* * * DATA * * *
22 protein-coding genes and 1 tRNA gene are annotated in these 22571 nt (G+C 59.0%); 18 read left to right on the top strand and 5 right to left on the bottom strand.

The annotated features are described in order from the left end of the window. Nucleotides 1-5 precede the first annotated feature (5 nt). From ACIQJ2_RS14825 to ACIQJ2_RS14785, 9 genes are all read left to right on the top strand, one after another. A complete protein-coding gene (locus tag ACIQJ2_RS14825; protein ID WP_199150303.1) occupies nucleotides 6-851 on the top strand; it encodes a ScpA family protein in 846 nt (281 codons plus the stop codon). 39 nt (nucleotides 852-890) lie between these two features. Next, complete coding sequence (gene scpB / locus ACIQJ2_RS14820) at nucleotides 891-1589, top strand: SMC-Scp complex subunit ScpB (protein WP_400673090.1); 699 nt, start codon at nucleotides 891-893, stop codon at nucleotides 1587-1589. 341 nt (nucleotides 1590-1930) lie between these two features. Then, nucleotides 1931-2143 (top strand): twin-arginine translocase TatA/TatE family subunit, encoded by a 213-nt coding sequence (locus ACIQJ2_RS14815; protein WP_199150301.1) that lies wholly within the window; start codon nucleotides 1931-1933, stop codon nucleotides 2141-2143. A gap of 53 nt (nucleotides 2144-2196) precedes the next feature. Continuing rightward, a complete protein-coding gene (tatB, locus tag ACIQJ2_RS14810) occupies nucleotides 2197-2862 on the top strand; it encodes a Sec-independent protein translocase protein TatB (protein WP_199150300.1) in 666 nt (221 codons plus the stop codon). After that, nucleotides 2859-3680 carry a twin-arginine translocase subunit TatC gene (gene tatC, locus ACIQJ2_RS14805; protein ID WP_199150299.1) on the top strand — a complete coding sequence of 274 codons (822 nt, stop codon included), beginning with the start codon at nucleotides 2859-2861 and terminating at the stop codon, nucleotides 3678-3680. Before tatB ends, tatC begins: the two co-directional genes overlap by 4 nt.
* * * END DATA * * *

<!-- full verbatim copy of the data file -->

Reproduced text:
22 protein-coding genes and 1 tRNA gene are annotated in these 22571 nt (G+C 59.0%); 18 read left to right on the top strand and 5 right to left on the bottom strand.

The annotated features are described in order from the left end of the window. Nucleotides 1-5 precede the first annotated feature (5 nt). From ACIQJ2_RS14825 to ACIQJ2_RS14785, 9 genes are all read left to right on the top strand, one after another. A complete protein-coding gene (locus tag ACIQJ2_RS14825; protein ID WP_199150303.1) occupies nucleotides 6-851 on the top strand; it encodes a ScpA family protein in 846 nt (281 codons plus the stop codon). 39 nt (nucleotides 852-890) lie between these two features. Next, complete coding sequence (gene scpB / locus ACIQJ2_RS14820) at nucleotides 891-1589, top strand: SMC-Scp complex subunit ScpB (protein WP_400673090.1); 699 nt, start codon at nucleotides 891-893, stop codon at nucleotides 1587-1589. 341 nt (nucleotides 1590-1930) lie between these two features. Then, nucleotides 1931-2143 (top strand): twin-arginine translocase TatA/TatE family subunit, encoded by a 213-nt coding sequence (locus ACIQJ2_RS14815; protein WP_199150301.1) that lies wholly within the window; start codon nucleotides 1931-1933, stop codon nucleotides 2141-2143. A gap of 53 nt (nucleotides 2144-2196) precedes the next feature. Continuing rightward, a complete protein-coding gene (tatB, locus tag ACIQJ2_RS14810) occupies nucleotides 2197-2862 on the top strand; it encodes a Sec-independent protein translocase protein TatB (protein WP_199150300.1) in 666 nt (221 codons plus the stop codon). After that, nucleotides 2859-3680 carry a twin-arginine translocase subunit TatC gene (gene tatC, locus ACIQJ2_RS14805; protein ID WP_199150299.1) on the top strand — a complete coding sequence of 274 codons (822 nt, stop codon included), beginning with the start codon at nucleotides 2859-2861 and terminating at the stop codon, nucleotides 3678-3680. Before tatB ends, tatC begins: the two co-directional genes overlap by 4 nt.